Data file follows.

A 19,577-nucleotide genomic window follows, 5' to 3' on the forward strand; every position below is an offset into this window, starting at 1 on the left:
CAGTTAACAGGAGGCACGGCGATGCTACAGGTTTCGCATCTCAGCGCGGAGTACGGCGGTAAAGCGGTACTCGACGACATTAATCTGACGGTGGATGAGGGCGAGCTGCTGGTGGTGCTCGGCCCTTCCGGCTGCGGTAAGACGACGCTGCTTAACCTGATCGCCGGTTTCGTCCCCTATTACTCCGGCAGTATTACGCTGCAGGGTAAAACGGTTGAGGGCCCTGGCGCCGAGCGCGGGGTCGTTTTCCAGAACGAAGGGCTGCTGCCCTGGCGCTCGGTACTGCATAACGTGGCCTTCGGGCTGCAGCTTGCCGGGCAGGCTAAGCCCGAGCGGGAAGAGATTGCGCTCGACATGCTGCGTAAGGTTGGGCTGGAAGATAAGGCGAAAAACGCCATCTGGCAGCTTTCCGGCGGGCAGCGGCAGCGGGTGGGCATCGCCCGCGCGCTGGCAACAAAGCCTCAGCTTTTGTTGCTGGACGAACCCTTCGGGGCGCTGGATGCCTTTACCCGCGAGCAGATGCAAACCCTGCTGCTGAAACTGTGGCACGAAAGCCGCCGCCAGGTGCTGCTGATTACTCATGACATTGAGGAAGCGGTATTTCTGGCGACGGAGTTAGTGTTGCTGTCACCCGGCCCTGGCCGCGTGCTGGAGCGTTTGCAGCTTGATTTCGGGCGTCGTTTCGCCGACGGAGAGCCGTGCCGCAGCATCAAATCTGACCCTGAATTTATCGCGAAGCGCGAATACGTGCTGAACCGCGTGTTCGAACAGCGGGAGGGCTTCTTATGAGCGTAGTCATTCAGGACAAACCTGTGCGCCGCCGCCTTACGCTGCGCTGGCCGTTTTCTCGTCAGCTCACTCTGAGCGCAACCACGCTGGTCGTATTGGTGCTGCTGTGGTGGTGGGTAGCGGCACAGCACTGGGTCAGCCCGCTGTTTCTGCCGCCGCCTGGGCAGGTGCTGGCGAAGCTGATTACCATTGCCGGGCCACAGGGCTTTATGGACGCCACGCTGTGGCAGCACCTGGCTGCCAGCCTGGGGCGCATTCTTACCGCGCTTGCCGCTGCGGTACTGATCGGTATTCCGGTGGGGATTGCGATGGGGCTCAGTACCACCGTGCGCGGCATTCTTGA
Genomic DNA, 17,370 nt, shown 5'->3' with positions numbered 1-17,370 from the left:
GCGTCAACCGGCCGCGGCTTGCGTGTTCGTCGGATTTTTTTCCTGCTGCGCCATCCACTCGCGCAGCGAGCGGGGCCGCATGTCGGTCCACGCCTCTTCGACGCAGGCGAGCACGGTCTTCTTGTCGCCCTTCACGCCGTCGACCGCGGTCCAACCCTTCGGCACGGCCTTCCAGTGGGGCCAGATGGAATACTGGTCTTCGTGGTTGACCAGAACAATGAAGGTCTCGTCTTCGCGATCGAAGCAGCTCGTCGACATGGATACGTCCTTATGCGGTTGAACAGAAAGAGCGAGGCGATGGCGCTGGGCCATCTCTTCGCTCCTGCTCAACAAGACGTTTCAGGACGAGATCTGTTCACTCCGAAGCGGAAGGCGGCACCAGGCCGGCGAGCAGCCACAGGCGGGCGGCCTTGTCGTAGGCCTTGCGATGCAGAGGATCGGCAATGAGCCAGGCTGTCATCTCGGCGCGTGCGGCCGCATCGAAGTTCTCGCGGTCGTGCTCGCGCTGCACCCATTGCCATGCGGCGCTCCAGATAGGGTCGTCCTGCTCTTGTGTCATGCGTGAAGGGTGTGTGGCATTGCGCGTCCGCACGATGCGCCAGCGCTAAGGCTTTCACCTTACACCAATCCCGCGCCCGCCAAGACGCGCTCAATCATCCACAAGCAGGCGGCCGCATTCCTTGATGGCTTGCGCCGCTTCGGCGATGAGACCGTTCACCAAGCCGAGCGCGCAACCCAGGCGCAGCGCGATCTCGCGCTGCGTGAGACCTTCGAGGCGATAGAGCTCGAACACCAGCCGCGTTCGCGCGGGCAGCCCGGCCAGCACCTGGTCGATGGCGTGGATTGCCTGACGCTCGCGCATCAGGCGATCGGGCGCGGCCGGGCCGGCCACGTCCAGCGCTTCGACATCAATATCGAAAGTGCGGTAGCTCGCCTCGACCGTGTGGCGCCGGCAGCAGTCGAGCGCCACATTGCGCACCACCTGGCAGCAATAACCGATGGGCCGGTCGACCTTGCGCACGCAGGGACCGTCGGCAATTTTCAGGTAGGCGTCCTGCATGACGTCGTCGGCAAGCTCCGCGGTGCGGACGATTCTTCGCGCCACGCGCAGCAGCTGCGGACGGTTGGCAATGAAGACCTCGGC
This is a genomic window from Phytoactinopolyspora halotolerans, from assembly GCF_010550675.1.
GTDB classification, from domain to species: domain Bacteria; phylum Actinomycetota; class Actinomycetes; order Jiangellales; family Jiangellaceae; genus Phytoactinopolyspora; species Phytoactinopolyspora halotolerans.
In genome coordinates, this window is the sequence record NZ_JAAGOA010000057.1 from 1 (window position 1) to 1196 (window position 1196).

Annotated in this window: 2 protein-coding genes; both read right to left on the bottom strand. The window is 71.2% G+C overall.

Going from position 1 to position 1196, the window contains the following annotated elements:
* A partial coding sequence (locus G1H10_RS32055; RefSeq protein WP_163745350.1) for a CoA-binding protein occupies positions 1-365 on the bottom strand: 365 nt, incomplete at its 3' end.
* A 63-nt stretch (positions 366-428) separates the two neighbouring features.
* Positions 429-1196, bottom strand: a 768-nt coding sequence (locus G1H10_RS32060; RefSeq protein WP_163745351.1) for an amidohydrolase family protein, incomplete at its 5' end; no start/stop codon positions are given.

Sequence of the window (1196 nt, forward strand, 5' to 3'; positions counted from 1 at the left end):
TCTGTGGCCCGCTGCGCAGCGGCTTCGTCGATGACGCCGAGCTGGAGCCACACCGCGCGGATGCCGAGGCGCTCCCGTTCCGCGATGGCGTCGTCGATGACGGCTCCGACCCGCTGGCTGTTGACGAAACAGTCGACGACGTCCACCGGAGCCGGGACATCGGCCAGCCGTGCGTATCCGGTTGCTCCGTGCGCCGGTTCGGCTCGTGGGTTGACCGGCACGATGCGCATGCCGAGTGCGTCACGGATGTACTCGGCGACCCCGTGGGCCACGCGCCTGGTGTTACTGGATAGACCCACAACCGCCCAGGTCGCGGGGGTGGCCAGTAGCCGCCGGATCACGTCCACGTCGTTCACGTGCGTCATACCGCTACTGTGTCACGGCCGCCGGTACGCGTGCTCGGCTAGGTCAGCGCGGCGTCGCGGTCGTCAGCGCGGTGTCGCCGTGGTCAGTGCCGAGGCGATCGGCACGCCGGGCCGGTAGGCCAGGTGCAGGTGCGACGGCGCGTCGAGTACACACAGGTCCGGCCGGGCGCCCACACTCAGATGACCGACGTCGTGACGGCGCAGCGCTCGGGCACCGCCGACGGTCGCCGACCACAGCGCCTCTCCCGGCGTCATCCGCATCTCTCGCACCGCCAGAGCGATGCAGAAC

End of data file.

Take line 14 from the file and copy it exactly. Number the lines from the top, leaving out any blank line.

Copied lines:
TCTGTGGCCCGCTGCGCAGCGGCTTCGTCGATGACGCCGAGCTGGAGCCACACCGCGCGGATGCCGAGGCGCTCCCGTTCCGCGATGGCGTCGTCGATGACGGCTCCGACCCGCTGGCTGTTGACGAAACAGTCGACGACGTCCACCGGAGCCGGGACATCGGCCAGCCGTGCGTATCCGGTTGCTCCGTGCGCCGGTTCGGCTCGTGGGTTGACCGGCACGATGCGCATGCCGAGTGCGTCACGGATGTACTCGGCGACCCCGTGGGCCACGCGCCTGGTGTTACTGGATAGACCCACAACCGCCCAGGTCGCGGGGGTGGCCAGTAGCCGCCGGATCACGTCCACGTCGTTCACGTGCGTCATACCGCTACTGTGTCACGGCCGCCGGTACGCGTGCTCGGCTAGGTCAGCGCGGCGTCGCGGTCGTCAGCGCGGTGTCGCCGTGGTCAGTGCCGAGGCGATCGGCACGCCGGGCCGGTAGGCCAGGTGCAGGTGCGACGGCGCGTCGAGTACACACAGGTCCGGCCGGGCGCCCACACTCAGATGACCGACGTCGTGACGGCGCAGCGCTCGGGCACCGCCGACGGTCGCCGACCACAGCGCCTCTCCCGGCGTCATCCGCATCTCTCGCACCGCCAGAGCGATGCAGAAC